The Office of Academic Affairs is currently considering two proposals—one to offer a finance class at the College and another to revitalize the Russian department—that would give Bowdoin students the opportunity to collaborate with other institutions. 

Both proposals are still in their preliminary stages and must pass through review by faculty curriculum committees and academic departments in order to be implemented. 

The first proposed program consists of a partnership between the economics department and the Tuck School of Business at Dartmouth to teach financial accounting at Bowdoin. 

Dean for Academic Affairs Cristle Collins Judd described the proposed class as a “blended course,”—students would be taught in the classroom by a Bowdoin professor, with some visits from a Dartmouth faculty member. Some of the course’s components would be taught online.
The proposed financial accounting course could be offered as soon as next semester, according to Judd.

Judd said that she did not see the proposed addition of an accounting class as a contradiction to the College’s liberal arts mission, pointing out that Bowdoin has taught accounting classes in the past and that most of its peer schools offer similar programs. Judd emphasized that the course would be taught “in a way that fits fully within the Bowdoin curriculum.”

“There are versions of accounting courses that can be very narrow and very vocational,” she said. “Part of the reason we’ve been in this conversation with somebody from Dartmouth is making sure that we’re understanding the course in the context of the liberal arts.”

Judd emphasized that the course would prepare students for careers in a wide variety of fields.
“It’s a course that in many ways is a foundational course for any study of finance,” she said.
Jiaqi Duan ’17, who plans to major in economics and eventually work in finance, expressed enthusiasm about the proposed course.

“Especially now that I’m starting to look at internships, I do feel sort of at a disadvantage for applying to finance internships because I don’t feel like I have a strong background in finance at all,” she said. “A lot of Bowdoin students have to really do the homework themselves to bridge the gap between them and students who are going to school for finance.”

Duan felt that a financial accounting class would provide a useful entryway into the subject and that it would not conflict with Bowdoin’s liberal arts mission.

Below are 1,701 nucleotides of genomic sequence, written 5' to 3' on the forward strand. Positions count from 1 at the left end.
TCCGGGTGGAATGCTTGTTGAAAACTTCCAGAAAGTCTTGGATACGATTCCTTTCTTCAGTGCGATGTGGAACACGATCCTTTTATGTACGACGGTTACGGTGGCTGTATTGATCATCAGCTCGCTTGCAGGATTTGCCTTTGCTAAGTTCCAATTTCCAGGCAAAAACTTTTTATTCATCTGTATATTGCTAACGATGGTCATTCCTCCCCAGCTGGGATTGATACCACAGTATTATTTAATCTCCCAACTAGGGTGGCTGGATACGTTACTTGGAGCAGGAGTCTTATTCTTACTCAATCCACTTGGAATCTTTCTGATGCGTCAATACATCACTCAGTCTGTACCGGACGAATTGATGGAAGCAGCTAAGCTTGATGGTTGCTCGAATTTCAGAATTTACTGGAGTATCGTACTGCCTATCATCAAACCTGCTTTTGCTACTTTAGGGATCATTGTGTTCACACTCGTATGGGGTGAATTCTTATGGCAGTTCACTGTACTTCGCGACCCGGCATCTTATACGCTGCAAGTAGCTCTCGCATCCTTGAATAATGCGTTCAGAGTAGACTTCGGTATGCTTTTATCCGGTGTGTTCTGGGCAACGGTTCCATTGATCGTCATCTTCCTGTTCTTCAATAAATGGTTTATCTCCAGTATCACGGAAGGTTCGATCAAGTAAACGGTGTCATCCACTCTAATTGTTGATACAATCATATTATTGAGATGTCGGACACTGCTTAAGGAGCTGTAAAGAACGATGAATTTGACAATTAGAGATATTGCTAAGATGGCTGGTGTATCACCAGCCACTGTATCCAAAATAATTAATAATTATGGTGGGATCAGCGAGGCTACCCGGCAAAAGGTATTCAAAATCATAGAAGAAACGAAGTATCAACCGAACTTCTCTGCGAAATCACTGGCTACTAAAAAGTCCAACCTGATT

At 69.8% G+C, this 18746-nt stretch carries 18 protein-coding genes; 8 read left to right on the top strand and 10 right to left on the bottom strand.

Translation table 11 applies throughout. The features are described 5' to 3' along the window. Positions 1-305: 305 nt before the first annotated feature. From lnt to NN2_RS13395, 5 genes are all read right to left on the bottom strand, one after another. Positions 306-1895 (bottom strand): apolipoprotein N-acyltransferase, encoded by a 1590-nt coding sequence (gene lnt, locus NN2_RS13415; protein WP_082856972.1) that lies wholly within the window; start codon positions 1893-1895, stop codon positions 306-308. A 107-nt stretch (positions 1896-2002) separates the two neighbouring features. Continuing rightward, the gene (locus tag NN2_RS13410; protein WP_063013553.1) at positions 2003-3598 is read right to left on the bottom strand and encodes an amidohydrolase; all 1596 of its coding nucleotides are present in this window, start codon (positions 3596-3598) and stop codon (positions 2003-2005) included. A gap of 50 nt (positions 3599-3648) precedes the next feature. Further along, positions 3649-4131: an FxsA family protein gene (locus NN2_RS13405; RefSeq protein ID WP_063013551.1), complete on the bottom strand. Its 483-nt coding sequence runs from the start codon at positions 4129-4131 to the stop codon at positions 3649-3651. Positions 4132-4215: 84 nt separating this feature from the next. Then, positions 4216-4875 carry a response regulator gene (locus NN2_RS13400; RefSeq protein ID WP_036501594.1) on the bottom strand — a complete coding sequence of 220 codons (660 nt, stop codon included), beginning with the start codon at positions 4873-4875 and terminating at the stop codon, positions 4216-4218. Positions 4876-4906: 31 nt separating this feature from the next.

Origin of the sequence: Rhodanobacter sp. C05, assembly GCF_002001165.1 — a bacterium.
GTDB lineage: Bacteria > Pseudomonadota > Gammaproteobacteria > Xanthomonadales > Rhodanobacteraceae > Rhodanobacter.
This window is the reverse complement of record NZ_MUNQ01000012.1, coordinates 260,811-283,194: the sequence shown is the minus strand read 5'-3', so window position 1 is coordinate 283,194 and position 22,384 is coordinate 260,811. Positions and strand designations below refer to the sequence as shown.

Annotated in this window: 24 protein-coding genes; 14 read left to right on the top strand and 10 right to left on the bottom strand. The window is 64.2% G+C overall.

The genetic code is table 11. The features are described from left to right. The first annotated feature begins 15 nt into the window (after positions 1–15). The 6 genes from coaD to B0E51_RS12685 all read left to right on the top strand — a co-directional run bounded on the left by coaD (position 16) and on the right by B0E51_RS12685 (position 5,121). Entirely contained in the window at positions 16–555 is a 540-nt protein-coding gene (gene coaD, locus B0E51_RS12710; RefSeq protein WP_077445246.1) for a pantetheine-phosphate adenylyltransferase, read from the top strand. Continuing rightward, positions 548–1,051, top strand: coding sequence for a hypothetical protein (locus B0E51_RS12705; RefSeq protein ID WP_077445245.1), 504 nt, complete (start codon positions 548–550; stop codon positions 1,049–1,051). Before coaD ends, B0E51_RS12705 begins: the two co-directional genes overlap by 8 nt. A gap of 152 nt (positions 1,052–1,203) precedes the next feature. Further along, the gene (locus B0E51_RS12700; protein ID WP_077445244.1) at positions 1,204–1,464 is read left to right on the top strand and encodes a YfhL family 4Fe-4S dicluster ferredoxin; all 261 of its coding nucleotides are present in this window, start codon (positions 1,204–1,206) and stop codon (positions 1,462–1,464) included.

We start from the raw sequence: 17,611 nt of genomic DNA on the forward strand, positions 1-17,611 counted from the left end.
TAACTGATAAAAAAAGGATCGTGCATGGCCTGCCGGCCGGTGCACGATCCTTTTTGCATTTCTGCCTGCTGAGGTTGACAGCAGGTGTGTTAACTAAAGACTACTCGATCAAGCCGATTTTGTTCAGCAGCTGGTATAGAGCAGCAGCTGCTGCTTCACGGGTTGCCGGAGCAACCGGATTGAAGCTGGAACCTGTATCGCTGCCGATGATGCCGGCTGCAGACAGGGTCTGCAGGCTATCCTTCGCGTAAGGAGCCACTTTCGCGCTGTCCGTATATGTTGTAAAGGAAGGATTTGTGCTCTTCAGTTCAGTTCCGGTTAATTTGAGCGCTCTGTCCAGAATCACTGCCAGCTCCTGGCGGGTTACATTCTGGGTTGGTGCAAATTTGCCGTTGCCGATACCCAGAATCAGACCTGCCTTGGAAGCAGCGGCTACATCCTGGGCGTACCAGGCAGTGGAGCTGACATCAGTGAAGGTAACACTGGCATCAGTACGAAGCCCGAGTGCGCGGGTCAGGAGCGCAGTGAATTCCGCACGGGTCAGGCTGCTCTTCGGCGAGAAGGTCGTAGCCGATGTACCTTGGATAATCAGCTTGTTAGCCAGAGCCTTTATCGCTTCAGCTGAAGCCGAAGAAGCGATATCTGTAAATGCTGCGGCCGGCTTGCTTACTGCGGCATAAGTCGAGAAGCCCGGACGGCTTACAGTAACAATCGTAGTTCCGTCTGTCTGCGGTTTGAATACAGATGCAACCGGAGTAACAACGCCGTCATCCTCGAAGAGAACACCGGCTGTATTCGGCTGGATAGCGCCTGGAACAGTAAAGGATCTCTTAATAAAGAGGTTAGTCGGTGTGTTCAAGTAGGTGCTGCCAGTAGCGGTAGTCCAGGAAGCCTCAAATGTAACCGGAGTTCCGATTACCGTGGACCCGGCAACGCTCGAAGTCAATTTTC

“I don’t think it’s going to be steering away from our liberal arts focus,” she said. “I feel like giving students more options for learning is always a good thing.”

The second academic proposal—also still in its early stages—is designed to give new life to Bowdoin’s Russian department following the retirement of two professors in 2012.  The proposal involves the College partnering with a larger institution with a strong Slavic language program to offer Bowdoin students  the ability to study Russian and do Russian research. 

Judd said that such a program would “allow us to create greater capacity for what we offer with Russian at Bowdoin.” She declined to describe what the partnership with a larger organization would look like, since the proposal is still in its early stages.

Nick Tonckens ’16, a Russian major, said that he supported the idea of expanding the range of courses offered by the department, especially since the lack of classes often makes it difficult for students to complete the Russian major. However, he also expressed some reservations about partnering with a larger institution.

“What I might be concerned about is that they’re trying to use this as an excuse to outsource the Russian department,” he said.

Jenny Goetz ’15, a Russian minor, expressed a similar sentiment. Although she supported giving Bowdoin students more opportunities to study Russian, she also hoped that the proposed partnership would not replace the College’s own department.

“I don’t think that partnering with another institution is the same as having full-time professors here,” she said. “It’s definitely nice that they’re trying to make an effort, but the real solution would be to reinvigorate the faculty here.”